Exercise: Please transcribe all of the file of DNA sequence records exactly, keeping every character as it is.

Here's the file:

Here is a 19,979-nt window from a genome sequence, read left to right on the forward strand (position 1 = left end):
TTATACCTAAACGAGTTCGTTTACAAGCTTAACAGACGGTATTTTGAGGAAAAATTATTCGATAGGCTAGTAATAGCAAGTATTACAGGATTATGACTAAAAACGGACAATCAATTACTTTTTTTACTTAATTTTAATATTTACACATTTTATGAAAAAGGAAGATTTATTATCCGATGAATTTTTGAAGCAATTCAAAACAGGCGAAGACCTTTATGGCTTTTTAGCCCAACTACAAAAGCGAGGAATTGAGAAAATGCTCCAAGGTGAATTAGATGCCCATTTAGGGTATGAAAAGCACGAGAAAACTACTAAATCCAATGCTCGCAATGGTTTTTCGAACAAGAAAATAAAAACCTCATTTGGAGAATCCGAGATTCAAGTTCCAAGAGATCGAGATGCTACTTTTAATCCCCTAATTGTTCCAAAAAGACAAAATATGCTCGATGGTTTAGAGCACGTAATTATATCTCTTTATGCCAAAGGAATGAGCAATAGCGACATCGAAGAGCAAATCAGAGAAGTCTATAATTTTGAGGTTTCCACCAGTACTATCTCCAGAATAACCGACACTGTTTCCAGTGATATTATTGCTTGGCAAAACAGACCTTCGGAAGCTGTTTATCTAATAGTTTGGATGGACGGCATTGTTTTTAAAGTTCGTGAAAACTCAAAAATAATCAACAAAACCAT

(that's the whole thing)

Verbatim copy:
Here is a 19,979-nt window from a genome sequence, read left to right on the forward strand (position 1 = left end):
TTATACCTAAACGAGTTCGTTTACAAGCTTAACAGACGGTATTTTGAGGAAAAATTATTCGATAGGCTAGTAATAGCAAGTATTACAGGATTATGACTAAAAACGGACAATCAATTACTTTTTTTACTTAATTTTAATATTTACACATTTTATGAAAAAGGAAGATTTATTATCCGATGAATTTTTGAAGCAATTCAAAACAGGCGAAGACCTTTATGGCTTTTTAGCCCAACTACAAAAGCGAGGAATTGAGAAAATGCTCCAAGGTGAATTAGATGCCCATTTAGGGTATGAAAAGCACGAGAAAACTACTAAATCCAATGCTCGCAATGGTTTTTCGAACAAGAAAATAAAAACCTCATTTGGAGAATCCGAGATTCAAGTTCCAAGAGATCGAGATGCTACTTTTAATCCCCTAATTGTTCCAAAAAGACAAAATATGCTCGATGGTTTAGAGCACGTAATTATATCTCTTTATGCCAAAGGAATGAGCAATAGCGACATCGAAGAGCAAATCAGAGAAGTCTATAATTTTGAGGTTTCCACCAGTACTATCTCCAGAATAACCGACACTGTTTCCAGTGATATTATTGCTTGGCAAAACAGACCTTCGGAAGCTGTTTATCTAATAGTTTGGATGGACGGCATTGTTTTTAAAGTTCGTGAAAACTCAAAAATAATCAACAAAACCAT